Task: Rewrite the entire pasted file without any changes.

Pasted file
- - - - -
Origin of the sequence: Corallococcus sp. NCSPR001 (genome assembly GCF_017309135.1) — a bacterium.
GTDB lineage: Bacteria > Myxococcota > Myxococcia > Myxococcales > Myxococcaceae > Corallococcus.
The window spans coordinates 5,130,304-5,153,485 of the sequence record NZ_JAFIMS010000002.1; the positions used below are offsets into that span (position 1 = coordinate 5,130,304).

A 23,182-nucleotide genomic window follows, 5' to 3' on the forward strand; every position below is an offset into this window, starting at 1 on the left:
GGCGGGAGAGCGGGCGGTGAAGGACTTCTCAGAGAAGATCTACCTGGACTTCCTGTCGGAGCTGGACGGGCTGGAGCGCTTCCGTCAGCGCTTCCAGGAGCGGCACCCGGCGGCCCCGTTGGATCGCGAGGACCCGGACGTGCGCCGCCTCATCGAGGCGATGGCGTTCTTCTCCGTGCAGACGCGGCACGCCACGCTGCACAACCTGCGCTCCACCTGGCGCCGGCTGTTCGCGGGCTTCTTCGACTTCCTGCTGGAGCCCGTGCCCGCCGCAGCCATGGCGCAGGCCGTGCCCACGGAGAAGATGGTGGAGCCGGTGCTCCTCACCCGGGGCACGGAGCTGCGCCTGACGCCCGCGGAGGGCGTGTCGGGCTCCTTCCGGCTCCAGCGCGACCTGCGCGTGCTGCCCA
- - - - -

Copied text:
Origin of the sequence: Corallococcus sp. NCSPR001 (genome assembly GCF_017309135.1) — a bacterium.
GTDB lineage: Bacteria > Myxococcota > Myxococcia > Myxococcales > Myxococcaceae > Corallococcus.
The window spans coordinates 5,130,304-5,153,485 of the sequence record NZ_JAFIMS010000002.1; the positions used below are offsets into that span (position 1 = coordinate 5,130,304).

A 23,182-nucleotide genomic window follows, 5' to 3' on the forward strand; every position below is an offset into this window, starting at 1 on the left:
GGCGGGAGAGCGGGCGGTGAAGGACTTCTCAGAGAAGATCTACCTGGACTTCCTGTCGGAGCTGGACGGGCTGGAGCGCTTCCGTCAGCGCTTCCAGGAGCGGCACCCGGCGGCCCCGTTGGATCGCGAGGACCCGGACGTGCGCCGCCTCATCGAGGCGATGGCGTTCTTCTCCGTGCAGACGCGGCACGCCACGCTGCACAACCTGCGCTCCACCTGGCGCCGGCTGTTCGCGGGCTTCTTCGACTTCCTGCTGGAGCCCGTGCCCGCCGCAGCCATGGCGCAGGCCGTGCCCACGGAGAAGATGGTGGAGCCGGTGCTCCTCACCCGGGGCACGGAGCTGCGCCTGACGCCCGCGGAGGGCGTGTCGGGCTCCTTCCGGCTCCAGCGCGACCTGCGCGTGCTGCCCA